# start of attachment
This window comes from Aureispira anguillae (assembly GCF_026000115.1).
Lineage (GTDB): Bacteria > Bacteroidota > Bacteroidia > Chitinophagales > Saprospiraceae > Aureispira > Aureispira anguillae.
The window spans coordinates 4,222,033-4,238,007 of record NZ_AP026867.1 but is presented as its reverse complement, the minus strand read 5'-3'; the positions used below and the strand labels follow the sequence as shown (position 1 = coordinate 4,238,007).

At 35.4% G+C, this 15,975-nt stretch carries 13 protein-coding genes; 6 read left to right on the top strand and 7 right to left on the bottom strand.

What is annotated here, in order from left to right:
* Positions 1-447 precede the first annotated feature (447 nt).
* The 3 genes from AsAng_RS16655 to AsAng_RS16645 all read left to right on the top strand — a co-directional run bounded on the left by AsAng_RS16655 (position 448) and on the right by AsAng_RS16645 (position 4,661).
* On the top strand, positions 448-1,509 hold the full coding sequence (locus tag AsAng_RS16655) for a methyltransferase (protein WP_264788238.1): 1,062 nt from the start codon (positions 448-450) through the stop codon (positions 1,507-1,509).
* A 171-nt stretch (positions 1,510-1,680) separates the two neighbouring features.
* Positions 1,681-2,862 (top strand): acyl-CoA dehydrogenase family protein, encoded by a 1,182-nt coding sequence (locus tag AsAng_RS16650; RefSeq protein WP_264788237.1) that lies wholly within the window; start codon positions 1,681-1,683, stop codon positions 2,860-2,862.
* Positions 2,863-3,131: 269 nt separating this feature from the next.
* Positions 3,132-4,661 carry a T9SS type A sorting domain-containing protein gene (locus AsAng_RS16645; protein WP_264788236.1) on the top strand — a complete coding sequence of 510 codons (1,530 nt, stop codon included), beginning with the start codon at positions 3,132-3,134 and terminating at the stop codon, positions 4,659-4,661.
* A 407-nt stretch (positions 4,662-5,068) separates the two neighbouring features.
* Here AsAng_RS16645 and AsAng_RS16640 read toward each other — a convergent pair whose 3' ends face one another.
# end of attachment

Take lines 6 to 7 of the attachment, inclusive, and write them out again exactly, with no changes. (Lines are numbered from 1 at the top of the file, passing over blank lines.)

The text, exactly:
* Positions 1-447 precede the first annotated feature (447 nt).
* The 3 genes from AsAng_RS16655 to AsAng_RS16645 all read left to right on the top strand — a co-directional run bounded on the left by AsAng_RS16655 (position 448) and on the right by AsAng_RS16645 (position 4,661).